You may recall I recently introduced you to CairnCam, a wee hollow pile of stones with one of my camera traps in it.
We have already discussed shrews and voles, two of the regularly visiting species.
This week it is the turn of the field mouse, a bonny and fascinating country dweller.
Whereas I have daylight pictures of both the previous two, field mice only ever visit after dark.
This one triggered the trap repeatedly as it would disappear and return a short while later with an entire knapweed seed head.
As it held the seed head in it’s front paws and deftly turned it to gnaw out the seeds, I was struck by how much knapweed heads look like pineapples!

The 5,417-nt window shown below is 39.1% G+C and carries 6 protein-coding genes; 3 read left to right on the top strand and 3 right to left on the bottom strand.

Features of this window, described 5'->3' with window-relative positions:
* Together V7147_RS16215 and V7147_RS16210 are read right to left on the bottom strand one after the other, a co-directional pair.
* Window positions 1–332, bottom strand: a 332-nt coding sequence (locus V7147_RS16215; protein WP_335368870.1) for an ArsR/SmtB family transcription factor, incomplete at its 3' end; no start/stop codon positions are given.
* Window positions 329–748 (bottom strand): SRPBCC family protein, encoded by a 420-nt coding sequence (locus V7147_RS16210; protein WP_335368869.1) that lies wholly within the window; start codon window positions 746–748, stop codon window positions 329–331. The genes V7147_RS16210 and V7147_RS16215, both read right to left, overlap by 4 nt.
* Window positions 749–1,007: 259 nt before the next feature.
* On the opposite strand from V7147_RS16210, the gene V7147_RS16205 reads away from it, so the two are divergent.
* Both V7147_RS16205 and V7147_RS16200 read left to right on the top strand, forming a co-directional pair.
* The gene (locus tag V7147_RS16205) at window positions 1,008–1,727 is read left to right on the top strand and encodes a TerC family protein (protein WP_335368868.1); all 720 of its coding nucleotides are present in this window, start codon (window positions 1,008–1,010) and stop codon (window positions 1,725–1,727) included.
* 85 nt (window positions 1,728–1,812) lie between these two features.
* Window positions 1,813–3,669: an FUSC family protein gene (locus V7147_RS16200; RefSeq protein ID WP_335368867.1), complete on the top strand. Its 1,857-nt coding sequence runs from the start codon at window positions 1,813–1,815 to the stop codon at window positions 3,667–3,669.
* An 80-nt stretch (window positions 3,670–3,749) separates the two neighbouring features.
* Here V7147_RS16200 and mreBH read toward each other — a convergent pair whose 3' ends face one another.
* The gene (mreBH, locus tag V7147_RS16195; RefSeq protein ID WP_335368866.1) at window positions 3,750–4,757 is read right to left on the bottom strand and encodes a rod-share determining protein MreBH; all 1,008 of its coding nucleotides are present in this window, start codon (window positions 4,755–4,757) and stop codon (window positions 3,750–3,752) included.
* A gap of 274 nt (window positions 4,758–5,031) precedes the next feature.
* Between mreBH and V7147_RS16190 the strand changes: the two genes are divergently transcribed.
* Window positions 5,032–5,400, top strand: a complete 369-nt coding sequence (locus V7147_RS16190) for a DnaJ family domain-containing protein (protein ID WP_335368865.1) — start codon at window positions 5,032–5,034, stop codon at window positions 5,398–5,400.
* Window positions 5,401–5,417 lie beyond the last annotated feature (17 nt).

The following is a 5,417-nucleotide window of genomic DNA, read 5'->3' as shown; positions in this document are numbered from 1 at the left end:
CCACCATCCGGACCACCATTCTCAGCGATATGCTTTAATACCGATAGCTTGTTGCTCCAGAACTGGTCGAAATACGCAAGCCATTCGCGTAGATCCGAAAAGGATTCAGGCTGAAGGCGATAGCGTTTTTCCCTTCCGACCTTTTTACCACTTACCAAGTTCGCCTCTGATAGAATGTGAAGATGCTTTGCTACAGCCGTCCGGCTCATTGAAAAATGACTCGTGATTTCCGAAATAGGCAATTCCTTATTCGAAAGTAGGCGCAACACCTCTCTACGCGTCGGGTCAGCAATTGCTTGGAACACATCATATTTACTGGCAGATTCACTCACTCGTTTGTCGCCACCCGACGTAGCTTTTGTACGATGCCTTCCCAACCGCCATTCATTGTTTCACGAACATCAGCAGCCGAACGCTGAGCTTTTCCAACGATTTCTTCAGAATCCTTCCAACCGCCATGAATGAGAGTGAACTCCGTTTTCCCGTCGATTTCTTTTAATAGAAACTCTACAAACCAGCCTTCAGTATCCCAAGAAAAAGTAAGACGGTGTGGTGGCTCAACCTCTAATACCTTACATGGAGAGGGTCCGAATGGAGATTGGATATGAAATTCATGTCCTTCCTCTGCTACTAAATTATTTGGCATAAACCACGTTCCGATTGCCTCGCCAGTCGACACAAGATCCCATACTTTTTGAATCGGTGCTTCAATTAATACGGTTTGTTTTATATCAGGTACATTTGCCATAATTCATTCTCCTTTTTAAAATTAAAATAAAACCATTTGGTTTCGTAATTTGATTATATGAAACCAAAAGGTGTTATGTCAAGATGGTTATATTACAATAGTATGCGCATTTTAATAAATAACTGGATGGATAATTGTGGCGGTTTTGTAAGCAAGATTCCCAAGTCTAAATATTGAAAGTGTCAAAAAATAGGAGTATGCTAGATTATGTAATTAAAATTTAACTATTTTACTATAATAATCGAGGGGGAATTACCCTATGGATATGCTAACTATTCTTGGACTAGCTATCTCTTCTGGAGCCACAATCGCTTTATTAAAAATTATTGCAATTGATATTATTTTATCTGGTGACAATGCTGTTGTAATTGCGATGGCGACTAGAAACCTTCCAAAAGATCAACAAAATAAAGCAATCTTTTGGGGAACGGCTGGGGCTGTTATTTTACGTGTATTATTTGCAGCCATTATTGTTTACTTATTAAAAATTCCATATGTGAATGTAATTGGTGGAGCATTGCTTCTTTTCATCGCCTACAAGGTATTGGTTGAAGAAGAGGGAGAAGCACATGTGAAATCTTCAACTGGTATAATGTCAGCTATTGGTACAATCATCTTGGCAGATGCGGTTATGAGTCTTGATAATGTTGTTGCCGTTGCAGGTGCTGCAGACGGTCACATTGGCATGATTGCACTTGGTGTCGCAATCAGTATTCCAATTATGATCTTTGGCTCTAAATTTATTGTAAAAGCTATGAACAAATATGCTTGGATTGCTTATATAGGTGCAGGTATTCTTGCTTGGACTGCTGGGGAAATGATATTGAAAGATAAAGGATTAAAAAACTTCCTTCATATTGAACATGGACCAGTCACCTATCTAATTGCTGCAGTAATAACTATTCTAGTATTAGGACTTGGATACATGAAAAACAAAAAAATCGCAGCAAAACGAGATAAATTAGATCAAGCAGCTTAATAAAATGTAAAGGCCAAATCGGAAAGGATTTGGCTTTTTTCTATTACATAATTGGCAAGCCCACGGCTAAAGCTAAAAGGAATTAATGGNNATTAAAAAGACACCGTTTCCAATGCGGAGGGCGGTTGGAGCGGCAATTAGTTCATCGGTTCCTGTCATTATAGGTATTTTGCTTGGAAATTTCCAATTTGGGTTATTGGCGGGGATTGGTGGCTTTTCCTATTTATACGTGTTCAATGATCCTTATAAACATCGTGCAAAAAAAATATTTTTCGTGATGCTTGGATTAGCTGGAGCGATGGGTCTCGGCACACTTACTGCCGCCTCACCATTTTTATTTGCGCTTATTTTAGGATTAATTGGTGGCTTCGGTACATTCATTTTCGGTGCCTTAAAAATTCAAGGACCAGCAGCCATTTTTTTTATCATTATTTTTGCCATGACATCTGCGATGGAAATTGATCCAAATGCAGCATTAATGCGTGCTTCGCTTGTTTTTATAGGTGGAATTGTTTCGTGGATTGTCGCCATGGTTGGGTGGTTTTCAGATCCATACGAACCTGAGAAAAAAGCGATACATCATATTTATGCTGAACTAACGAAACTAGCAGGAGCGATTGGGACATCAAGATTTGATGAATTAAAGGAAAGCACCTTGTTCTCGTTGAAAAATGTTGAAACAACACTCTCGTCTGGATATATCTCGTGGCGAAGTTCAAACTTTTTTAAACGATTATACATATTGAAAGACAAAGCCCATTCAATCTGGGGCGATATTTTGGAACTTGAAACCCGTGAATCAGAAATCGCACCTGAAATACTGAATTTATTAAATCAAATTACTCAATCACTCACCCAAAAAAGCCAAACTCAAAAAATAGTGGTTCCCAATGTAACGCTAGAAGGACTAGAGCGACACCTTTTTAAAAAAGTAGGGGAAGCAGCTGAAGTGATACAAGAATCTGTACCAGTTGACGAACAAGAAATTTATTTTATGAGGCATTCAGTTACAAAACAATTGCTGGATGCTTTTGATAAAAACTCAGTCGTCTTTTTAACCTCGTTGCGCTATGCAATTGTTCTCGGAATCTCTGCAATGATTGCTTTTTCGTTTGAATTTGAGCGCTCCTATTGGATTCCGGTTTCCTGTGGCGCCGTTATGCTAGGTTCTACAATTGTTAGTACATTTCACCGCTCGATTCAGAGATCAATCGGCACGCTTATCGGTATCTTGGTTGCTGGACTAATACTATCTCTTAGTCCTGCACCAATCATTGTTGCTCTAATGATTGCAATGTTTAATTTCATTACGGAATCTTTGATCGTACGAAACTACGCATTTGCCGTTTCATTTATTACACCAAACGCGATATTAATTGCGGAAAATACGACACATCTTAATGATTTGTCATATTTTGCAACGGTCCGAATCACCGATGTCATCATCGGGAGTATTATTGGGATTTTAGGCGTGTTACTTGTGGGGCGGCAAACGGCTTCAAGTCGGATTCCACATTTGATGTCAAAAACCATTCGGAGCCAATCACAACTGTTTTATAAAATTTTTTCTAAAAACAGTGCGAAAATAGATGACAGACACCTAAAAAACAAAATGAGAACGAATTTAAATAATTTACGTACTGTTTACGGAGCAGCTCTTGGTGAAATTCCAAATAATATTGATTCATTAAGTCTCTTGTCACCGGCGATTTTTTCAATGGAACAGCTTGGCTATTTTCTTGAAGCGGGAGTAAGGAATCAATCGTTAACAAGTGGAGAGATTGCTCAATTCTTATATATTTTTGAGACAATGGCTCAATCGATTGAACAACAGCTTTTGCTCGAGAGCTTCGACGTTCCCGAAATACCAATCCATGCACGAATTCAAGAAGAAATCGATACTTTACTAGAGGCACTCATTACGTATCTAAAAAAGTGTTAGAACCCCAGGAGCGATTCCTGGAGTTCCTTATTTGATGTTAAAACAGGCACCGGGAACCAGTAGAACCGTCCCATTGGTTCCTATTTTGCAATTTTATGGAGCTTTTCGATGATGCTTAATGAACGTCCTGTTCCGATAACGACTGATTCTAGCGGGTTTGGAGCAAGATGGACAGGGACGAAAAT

It is also a common sight to see them eating hedge snails within the cairn.
Of course, one or two of these snails might be found in the cairn, but it is evident the field mice are actively foraging outside for them.
Bringing a snail back to the cairn the mouse then begins to gnaw open the shell and consumes the flesh with obvious relish.
Hedge snails are active climbers but so are fieldmice.
I can just imagine this hyperactive wee creature shinning up a tall swaying stalk, grabbing a seed head or snail, and scuttling down to run back to the cairn to enjoy it’s prize in safety.
This it would do many times in the course of a night.
They do the same when raiding your bird feeders by night,often consuming the seeds beneath the nearest garden shed.
I also recall once baiting a camera trap at a badger sett with dried mealworms.
A pair of field mice spent all night gathering them up, triggering hundreds of photographs in the process!